Car theft in Los Angeles is apparently happening at the highest rates in a decade, “with coronavirus likely to blame” according to a report. It might be more accurate to blame “cars being parked for weeks due to people not traveling because of coronavirus,” but, I guess it’s kind of six or a half dozen.
A report from the USC Annenberg School for Journalism’s non-profit analysis outfit Crosstown says that after examining “publicly available LAPD data on reports of auto theft from Jan. 1 2010 – June 30, 2020,” reports of the crime are up significantly right now for the first time in the decade. (Crosstown has a page explaining its data further if you’re interested.)
Of course, that only includes car thefts that were called into the police at all.
From the report:
“In the first half of the 2010s, there were rarely more than 4,000 vehicles reported taken during any three-month period. Figures then began increasing, and in the fourth quarter of 2016 that number peaked at 5,098. Since then car thefts have declined steadily.
Until now. Law enforcement officials say the pandemic has created new opportunities for car thieves, with many Angelenos leaving their vehicles parked on the streets for extended periods.”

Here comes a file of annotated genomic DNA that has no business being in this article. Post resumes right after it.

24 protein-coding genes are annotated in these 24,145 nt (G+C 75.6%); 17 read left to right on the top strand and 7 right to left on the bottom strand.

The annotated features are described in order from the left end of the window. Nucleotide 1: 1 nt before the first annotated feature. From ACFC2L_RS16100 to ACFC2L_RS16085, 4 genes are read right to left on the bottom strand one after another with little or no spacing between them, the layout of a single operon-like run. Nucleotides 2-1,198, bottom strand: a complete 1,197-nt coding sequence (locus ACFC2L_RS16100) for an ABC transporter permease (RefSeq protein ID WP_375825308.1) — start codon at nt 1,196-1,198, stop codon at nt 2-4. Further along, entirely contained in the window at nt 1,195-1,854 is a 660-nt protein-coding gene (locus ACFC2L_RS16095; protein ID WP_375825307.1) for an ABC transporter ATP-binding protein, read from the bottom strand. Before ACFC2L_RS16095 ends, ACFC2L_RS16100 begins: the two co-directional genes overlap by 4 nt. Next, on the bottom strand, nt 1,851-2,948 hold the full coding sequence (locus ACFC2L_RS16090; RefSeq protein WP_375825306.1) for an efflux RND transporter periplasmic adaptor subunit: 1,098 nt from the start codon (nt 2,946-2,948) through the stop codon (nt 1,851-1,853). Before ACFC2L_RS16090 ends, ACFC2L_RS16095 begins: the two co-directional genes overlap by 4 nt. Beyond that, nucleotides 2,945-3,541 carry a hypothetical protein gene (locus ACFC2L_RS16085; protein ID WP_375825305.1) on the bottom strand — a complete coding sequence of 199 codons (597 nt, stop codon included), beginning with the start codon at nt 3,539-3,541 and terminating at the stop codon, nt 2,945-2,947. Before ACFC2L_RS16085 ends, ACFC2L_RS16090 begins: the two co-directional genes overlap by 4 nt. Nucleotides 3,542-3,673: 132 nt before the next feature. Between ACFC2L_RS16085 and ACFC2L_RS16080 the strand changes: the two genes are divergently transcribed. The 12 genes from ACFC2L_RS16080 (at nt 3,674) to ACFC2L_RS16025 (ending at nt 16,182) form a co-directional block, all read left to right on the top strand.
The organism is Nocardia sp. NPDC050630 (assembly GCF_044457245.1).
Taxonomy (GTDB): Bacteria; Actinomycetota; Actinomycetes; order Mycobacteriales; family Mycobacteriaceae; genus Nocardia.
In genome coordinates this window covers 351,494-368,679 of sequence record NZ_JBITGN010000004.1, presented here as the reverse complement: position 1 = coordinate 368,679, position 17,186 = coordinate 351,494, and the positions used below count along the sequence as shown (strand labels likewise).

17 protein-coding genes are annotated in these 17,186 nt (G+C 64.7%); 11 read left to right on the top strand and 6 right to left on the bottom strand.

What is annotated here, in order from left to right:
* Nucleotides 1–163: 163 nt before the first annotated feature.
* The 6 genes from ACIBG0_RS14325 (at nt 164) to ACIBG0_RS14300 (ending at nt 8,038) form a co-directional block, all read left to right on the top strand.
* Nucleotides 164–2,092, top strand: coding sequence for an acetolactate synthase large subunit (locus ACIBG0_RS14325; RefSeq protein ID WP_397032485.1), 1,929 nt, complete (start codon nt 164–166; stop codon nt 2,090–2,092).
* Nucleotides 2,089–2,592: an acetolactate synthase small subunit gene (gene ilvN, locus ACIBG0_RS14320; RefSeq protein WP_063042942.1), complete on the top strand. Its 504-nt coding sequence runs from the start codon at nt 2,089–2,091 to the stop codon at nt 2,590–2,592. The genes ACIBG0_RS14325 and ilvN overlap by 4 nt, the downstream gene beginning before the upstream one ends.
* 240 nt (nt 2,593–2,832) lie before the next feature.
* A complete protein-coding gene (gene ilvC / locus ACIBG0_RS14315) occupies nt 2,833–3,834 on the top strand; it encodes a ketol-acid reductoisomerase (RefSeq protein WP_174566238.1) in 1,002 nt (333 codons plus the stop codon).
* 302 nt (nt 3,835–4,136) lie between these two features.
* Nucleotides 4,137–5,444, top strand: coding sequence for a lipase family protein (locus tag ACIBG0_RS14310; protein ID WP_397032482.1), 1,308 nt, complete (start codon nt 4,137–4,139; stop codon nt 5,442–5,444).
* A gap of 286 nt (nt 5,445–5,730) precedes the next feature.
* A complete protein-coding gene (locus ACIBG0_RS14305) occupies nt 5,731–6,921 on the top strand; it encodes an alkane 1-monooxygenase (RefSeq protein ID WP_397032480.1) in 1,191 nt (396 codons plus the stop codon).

“A Crosstown analysis of Los Angeles Police Department data revealed that 5,744 vehicles were stolen from April-June, up 57.7 percent from the same period last year.”
“It’s a stark contrast to the first quarter of the year, which registered only a slight increase over January-March of 2019. Yet in June, there were 2,055 vehicles stolen, nearly double the 1,167 reported in the same month last year. There were more auto thefts between April-June than during any quarter since the LAPD began making its data public over a decade ago.”
Los Angeles has stopped giving street sweeping tickets, there are fewer places to go, and more people are working from home. For all those reasons, cars are sitting static a lot longer and I guess more vulnerable to theft.
Anecdotally, a friend of mine’s nearby neighbor in Marina Del Rey (west Los Angeles) woke up to their Dodge Charger’s wheels being missing one day and noticed their own (unlocked) car had been rifled through. So far, my many street parked vehicles have not been noticeably tampered with during the pandemic.
Maybe nobody wants my junkers...
Anyway, lock your cars, don’t let them sit too long, and consider fitting an old school steering lock if you street-park your machine. With so many cars street parked in a big city, I think any single barrier you can put between a thief and your vehicle goes a long way.